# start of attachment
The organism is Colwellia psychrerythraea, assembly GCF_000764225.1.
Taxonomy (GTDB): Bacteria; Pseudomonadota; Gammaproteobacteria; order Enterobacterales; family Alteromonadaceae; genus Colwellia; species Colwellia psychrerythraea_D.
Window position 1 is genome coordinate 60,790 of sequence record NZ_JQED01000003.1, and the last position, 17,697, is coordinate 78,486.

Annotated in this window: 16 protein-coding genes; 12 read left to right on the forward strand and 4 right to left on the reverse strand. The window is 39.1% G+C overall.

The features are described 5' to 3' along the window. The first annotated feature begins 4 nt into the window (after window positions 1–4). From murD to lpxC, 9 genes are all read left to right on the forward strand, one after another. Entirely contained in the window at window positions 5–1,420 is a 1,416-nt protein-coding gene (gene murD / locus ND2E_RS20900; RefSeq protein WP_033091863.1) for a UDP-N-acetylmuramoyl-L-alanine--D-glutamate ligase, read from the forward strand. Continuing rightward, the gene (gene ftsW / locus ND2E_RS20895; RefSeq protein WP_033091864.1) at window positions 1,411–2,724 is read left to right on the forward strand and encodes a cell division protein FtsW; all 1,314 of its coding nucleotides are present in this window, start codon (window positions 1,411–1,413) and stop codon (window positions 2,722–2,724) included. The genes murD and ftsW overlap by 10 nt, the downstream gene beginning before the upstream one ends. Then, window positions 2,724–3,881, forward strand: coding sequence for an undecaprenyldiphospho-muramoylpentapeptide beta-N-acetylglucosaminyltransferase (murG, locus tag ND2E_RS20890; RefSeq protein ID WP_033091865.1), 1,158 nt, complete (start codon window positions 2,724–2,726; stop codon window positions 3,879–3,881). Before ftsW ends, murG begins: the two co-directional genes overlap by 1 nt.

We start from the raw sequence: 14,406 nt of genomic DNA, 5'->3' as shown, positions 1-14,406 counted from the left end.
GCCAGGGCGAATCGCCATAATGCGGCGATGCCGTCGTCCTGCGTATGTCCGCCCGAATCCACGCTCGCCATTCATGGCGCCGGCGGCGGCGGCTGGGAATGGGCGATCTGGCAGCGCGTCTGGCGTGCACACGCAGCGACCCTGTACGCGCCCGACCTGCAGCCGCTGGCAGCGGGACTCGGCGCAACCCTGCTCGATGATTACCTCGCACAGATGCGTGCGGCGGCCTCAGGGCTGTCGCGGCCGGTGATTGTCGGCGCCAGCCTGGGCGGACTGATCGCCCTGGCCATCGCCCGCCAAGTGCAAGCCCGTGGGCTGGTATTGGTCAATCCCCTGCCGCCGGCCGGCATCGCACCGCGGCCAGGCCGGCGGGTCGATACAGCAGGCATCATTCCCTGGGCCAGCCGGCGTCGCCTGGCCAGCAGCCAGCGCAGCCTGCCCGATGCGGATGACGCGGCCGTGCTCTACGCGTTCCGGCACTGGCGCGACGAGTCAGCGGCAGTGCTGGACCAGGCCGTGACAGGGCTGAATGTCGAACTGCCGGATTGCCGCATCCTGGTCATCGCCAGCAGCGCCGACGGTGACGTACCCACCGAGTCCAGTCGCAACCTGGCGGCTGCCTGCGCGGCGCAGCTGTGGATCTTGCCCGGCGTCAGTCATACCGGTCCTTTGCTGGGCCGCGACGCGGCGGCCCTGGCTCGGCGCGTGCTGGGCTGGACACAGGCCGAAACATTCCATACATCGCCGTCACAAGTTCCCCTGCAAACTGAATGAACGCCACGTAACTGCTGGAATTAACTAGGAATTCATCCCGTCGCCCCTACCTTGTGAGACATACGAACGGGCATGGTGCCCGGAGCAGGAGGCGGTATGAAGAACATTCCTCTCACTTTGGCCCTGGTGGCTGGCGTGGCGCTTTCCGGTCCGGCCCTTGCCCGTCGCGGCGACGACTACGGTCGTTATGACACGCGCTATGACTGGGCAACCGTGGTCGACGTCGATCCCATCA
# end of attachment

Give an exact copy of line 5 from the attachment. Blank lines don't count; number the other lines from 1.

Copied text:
The features are described 5' to 3' along the window. The first annotated feature begins 4 nt into the window (after window positions 1–4). From murD to lpxC, 9 genes are all read left to right on the forward strand, one after another. Entirely contained in the window at window positions 5–1,420 is a 1,416-nt protein-coding gene (gene murD / locus ND2E_RS20900; RefSeq protein WP_033091863.1) for a UDP-N-acetylmuramoyl-L-alanine--D-glutamate ligase, read from the forward strand. Continuing rightward, the gene (gene ftsW / locus ND2E_RS20895; RefSeq protein WP_033091864.1) at window positions 1,411–2,724 is read left to right on the forward strand and encodes a cell division protein FtsW; all 1,314 of its coding nucleotides are present in this window, start codon (window positions 1,411–1,413) and stop codon (window positions 2,722–2,724) included. The genes murD and ftsW overlap by 10 nt, the downstream gene beginning before the upstream one ends. Then, window positions 2,724–3,881, forward strand: coding sequence for an undecaprenyldiphospho-muramoylpentapeptide beta-N-acetylglucosaminyltransferase (murG, locus tag ND2E_RS20890; RefSeq protein ID WP_033091865.1), 1,158 nt, complete (start codon window positions 2,724–2,726; stop codon window positions 3,879–3,881). Before ftsW ends, murG begins: the two co-directional genes overlap by 1 nt.